24 September 2014 — This Thursday, world leaders at the 69th UN General Assembly convene a meeting on the humanitarian crisis in South Sudan. In spite of nine months of negotiations led by a nine-country regional bloc, the Intergovernmental Authority on Development (IGAD), fighting in the world’s youngest nation is expected to intensify in the coming months, with deadly consequences for millions.
A new Enough Project report exposes leaders committed to a military solution in South Sudan due to corruption and self-interest. The report, “SPOILS OF WAR, SPOILERS OF PEACE,” further reveals how IGAD has failed to take action on promised punitive measures, and urges regionally and globally enforced targeted sanctions against those undermining the peace process.
Justine Fleischner, author of the report, and the Enough Project’s Sudan and South Sudan Policy Consultant, said: "While the focus at the UN General Assembly is on South Sudan’s humanitarian crisis, that crisis is a direct result of the war. With 1.7 million people forced to flee their homes and 4 million threatened by starvation, continued regional inaction on punitive measures against South Sudan's warring parties will be deadly.”
Fleischner reinforced one of the report’s key recommendations: "In South Sudan, polling carried out by domestic firms with international support could provide critical information to the mediation process and amplify the voices of those most marginalized by South Sudan's warring elites.”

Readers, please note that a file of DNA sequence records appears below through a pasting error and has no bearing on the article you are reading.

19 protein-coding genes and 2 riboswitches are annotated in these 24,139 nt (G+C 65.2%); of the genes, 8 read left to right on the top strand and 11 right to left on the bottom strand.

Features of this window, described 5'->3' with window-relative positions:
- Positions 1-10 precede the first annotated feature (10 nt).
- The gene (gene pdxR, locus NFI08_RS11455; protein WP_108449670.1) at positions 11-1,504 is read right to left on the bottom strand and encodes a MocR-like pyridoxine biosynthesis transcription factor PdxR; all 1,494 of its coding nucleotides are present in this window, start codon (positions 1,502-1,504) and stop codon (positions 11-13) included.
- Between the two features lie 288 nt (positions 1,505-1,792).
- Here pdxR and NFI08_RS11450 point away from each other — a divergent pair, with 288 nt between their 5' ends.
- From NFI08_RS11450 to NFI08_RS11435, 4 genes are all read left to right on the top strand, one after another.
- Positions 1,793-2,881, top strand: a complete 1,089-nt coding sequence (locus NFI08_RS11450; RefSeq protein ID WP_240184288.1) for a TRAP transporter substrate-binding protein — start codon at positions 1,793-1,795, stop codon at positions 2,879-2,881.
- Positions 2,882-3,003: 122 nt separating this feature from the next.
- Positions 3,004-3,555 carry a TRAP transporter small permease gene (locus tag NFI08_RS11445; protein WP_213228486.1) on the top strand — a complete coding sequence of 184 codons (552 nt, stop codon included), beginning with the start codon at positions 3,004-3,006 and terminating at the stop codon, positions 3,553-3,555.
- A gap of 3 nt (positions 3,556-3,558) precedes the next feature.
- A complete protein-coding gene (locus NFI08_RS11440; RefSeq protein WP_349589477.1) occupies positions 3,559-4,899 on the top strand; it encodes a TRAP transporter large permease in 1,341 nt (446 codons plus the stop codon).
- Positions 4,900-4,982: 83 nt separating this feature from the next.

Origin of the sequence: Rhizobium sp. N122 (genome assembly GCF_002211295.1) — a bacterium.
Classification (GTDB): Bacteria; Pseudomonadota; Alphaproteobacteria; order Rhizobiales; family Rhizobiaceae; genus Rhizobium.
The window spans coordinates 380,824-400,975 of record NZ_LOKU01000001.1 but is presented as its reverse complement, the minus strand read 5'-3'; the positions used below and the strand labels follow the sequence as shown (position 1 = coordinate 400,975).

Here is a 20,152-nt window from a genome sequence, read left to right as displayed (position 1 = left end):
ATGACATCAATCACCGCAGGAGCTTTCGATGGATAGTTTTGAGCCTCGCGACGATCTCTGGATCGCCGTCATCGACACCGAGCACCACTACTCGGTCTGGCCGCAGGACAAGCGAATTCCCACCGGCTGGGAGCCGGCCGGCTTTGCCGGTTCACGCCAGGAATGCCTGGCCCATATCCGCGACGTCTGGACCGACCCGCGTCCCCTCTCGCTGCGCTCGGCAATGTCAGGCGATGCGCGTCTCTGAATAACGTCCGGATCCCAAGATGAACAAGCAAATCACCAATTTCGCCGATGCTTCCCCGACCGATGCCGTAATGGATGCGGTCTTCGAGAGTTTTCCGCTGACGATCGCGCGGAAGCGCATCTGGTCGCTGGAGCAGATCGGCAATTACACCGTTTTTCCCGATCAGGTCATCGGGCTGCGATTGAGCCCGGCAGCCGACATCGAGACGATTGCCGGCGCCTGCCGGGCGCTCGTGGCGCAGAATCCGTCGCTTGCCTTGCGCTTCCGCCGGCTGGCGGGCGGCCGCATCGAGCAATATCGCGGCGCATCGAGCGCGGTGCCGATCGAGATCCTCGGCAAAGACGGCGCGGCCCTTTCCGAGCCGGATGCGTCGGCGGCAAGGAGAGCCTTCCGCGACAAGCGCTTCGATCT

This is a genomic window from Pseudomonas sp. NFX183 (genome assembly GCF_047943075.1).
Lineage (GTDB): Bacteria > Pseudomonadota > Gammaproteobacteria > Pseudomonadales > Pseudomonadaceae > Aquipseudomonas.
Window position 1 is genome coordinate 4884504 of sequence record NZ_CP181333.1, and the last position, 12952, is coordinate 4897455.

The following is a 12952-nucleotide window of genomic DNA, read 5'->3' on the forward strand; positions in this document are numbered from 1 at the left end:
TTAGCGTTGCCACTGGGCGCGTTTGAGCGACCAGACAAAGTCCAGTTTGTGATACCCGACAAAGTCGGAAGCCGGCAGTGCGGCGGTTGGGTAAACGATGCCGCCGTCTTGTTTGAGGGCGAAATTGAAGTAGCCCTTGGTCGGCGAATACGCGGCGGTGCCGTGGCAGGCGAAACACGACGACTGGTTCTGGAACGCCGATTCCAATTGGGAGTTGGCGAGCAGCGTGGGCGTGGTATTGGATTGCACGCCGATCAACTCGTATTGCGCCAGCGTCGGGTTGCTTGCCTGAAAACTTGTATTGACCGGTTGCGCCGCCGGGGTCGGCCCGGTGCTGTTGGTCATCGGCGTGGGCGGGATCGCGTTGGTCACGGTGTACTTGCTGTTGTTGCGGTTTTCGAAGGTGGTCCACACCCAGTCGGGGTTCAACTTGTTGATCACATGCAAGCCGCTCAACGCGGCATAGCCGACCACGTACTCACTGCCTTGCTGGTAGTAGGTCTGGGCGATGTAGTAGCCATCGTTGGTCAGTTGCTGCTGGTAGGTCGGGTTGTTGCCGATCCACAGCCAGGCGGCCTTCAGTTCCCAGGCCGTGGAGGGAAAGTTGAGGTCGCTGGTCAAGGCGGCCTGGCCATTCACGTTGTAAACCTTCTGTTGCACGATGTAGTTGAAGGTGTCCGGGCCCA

John Prendergast, Founding Director of the Enough Project, said: "Targeted, biting sanctions and other focused pressures are the best hope for altering the calculations of the conflicting parties from war to peace. IGAD's credibility is at stake, particularly if it issues another threat and extends another deadline. At the end of the current 45 day extension in mid-October, in the absence of a deal, it will be time to seize the homes, bank accounts and shell companies of anyone undermining the peace process or committing gross human rights abuses."
Akshaya Kumar, Sudan and South Sudan Policy Analyst at the Enough Project, said: “After many years of unabashed corruption, making a commitment to tracking down ill-gotten gains could be a game changer in South Sudan. If the people who stole money know that the world's best investigators are on the case, they will stop using those monies to finance this war.”
Link to the full report “Spoils of War, Spoilers of Peace: Changing the Calculus of South Sudan’s Deadly Conflict”: http://eno.ug/1mRJKzO
The Enough Project is a project of the Center for American Progress to end genocide and crimes against humanity. Founded in 2007, Enough focuses on the crises in Sudan, South Sudan, eastern Congo, and areas affected by the Lord’s Resistance Army. Enough conducts intensive field research, develops practical policies to address these crises, and shares sensible tools to empower citizens and groups working for change. To learn more: www.enoughproject.org.